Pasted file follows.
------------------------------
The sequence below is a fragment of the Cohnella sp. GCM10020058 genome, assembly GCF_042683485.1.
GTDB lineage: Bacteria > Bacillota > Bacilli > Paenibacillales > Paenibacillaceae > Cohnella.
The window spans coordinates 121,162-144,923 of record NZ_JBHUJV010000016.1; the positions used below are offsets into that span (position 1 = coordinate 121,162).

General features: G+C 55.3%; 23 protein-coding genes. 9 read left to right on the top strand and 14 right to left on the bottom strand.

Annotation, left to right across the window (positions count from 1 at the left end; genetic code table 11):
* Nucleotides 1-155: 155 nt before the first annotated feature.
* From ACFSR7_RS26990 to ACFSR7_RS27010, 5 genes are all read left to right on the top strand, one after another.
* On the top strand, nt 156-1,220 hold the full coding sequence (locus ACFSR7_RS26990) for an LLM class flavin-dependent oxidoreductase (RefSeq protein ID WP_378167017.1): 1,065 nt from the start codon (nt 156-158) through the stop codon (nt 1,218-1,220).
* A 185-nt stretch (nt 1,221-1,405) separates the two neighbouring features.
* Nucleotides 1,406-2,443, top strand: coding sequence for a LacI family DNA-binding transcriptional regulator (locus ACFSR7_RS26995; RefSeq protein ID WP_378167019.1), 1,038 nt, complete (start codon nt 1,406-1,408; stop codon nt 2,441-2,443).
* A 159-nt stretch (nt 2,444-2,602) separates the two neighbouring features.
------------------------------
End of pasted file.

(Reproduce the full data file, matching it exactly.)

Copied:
The sequence below is a fragment of the Cohnella sp. GCM10020058 genome, assembly GCF_042683485.1.
GTDB lineage: Bacteria > Bacillota > Bacilli > Paenibacillales > Paenibacillaceae > Cohnella.
The window spans coordinates 121,162-144,923 of record NZ_JBHUJV010000016.1; the positions used below are offsets into that span (position 1 = coordinate 121,162).

General features: G+C 55.3%; 23 protein-coding genes. 9 read left to right on the top strand and 14 right to left on the bottom strand.

Annotation, left to right across the window (positions count from 1 at the left end; genetic code table 11):
* Nucleotides 1-155: 155 nt before the first annotated feature.
* From ACFSR7_RS26990 to ACFSR7_RS27010, 5 genes are all read left to right on the top strand, one after another.
* On the top strand, nt 156-1,220 hold the full coding sequence (locus ACFSR7_RS26990) for an LLM class flavin-dependent oxidoreductase (RefSeq protein ID WP_378167017.1): 1,065 nt from the start codon (nt 156-158) through the stop codon (nt 1,218-1,220).
* A 185-nt stretch (nt 1,221-1,405) separates the two neighbouring features.
* Nucleotides 1,406-2,443, top strand: coding sequence for a LacI family DNA-binding transcriptional regulator (locus ACFSR7_RS26995; RefSeq protein ID WP_378167019.1), 1,038 nt, complete (start codon nt 1,406-1,408; stop codon nt 2,441-2,443).
* A 159-nt stretch (nt 2,444-2,602) separates the two neighbouring features.